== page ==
Sunday, November 14, 2010

The Health Reform Storm

November 14 - Recently, on November 9 to be precise, I wrote a well-received blog about America medicine’s exceptionalism.

I cited the excellence of our academic centers, our mastery of the English language, and our dominance as Internet innovators.

Part of my blog rested on my experience as a member of the Board of Advisors of Castle Connolly Medical Ltd, a New York City company that, among other things, picks the nation’s top doctors and publicizes their achievements in regional magazines and newspapers. Just yesterday, Castle Connolly ran two full page ads in the New York Times featuring 64 top doctors in the New York City region. Doctors did not pay for the ad. The hospitals on which the doctors served on their medical staffs did. This ad was positive in that hospitals were using their marketing power to advertise the merits of their medical staff members, something doctors are reluctant to do for themselves.

Accentuate the Positive

In writing the blog, I thought it was time to be optimistic, to cite our accomplishments and the excellence of our system, rather than to feel defensive social factors beyond our control – the uninsured, lack of social services, drug and substance abuse, domestic violence, infant mortality, and poverty.

These factors drive up costs, but occur outside doctors’ offices and hospitals. Although it is not politically correct to say so, reforming our health care system also involves reforming our culture. This is not easy in a country that cherishes individualism, choice of doctors and hospitals, and demand to access to high tech medicine.

Instead, it was time to stress the positives of American medicine - our high survival rates for chronic disease, our plunging death rates for health disease and stroke, our life saving and life style changing technologies.

It was time to note that 85% of patients are satisfied with their current health plans, and most are pleased with their doctors.

The Coming Reform Storm and the Present Situation

Congress is now in the lull before the real health reform storm. The debate will involve hand-to-hand combat, it will not be pretty, and it is unlikely either party will give much ground.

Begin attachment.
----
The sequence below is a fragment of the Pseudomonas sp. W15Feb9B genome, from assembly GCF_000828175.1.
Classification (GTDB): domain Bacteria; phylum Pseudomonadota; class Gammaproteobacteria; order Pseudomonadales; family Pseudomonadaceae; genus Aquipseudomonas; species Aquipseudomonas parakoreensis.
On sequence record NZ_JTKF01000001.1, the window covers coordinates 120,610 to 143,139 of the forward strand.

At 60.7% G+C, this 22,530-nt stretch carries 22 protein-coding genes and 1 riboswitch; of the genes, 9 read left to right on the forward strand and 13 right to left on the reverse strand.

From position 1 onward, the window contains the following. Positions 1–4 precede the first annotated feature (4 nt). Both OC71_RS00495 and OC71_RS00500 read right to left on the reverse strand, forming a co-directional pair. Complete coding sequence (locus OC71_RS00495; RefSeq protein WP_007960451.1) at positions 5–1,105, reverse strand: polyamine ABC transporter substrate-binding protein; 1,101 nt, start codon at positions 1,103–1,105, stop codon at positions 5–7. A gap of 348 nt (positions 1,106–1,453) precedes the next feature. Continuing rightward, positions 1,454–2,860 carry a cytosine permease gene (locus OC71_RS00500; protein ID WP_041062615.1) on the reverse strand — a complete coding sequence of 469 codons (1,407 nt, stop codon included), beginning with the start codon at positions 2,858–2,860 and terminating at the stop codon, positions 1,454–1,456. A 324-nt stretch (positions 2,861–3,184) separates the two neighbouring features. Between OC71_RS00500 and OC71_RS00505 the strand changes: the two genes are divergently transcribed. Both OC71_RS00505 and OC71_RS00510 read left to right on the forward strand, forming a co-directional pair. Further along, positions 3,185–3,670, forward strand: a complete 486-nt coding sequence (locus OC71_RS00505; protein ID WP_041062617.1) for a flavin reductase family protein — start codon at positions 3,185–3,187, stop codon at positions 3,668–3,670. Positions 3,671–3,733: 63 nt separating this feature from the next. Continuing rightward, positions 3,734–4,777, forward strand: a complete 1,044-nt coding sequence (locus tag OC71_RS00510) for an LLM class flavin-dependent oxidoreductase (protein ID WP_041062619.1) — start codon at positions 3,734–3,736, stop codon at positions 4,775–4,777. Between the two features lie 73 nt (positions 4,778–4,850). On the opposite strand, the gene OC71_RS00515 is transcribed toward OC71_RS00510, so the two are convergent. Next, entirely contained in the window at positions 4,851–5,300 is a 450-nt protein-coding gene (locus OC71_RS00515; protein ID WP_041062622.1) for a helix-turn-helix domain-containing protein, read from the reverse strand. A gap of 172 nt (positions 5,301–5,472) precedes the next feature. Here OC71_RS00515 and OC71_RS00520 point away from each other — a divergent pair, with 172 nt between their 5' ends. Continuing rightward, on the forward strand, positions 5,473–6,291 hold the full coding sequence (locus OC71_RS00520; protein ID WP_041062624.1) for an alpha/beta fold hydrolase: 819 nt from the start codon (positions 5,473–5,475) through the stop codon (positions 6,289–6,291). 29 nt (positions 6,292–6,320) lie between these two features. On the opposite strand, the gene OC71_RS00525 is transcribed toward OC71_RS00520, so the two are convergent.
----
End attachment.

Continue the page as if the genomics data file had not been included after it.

Tomorrow the lame duck Congress goes into session. The newly elected House members are sworn in. White House, Senate, and House leaders will begin to strategize in earnest on how to defend or repeal the health reform law at the start of the New Year.

The setting for the coming Great Debate is familiar to everyone . Democrats lost 61 seats in the House and six seats in the Senate. More Americans opposed the health care overhaul than supported it. Exit polls indicated health care repeal was the second-most important issue for voters, after jobs and the economy.

A Kaiser Family Foundation Health Tracking Poll released the week following the election reported that just 25 percent of respondents believed they and their families would be better off under the law. Democratic candidates spent more than three times as much touting their opposition to the law as advertising their support. Republican Governor victories at the state level will make implementing the law more difficult.

Under these circumstances, what can physicians do to make themselves more respected and more prominent players in the health care debate, and to make the system better?

Here are a few suggestions.
• Pound on the theme that America has the most exceptional health system in the world, the best acute care, the most advanced technologies, the highest cure rates among those with chronic and rare diseases, and the quickest access to high tech care.

• Point out the world looks to the U.S. for medical leadership and innovation. That is why doctors from around the world come to the U.S. for advanced training, and why patients come here for treatment.

• Take pride in the fact that our entrepreneurial market-driven system offers freedom of choice between government and private sources of care and produces greater quality of care with greater amenities. We should be proud we are a free-market , center-right nation that attracts immigrants and doctors from around the world.

• Stress the realities and magnitude of the doctor and hospital bed shortage. We have fewer doctors per capita and few hospital beds per capita than any other developed nations, and a greater and growing shortage of primary care physicians. The addition of millions of more citizens under federal entitlement programs could easily overwhelm our system , produce long waiting lines, and create an access crisis.

• Show imagination by initiating by supporting and participating in programs that correct deficiencies of our current health system. These deficiencies include plugging “holes” in our social safety net, recruiting college volunteers to help needy families find access to food stamps, housing, medical transportation, medical mentoring, and job training. The Physicians Foundation, a nonprofit physician organization, is leading the way by issuing a funding grant to Project Health, a nonprofit that has mobilized college volunteers to serve at Help Desks in pediatric settings to offer help to families of sick children in seven major cities.


Michael Kirsch, M.D. said...

Yes, a storm is coming, and I welcome it. The health care reform maelstrom is as much about politics as it is about health. I kindly invite you to my current post at

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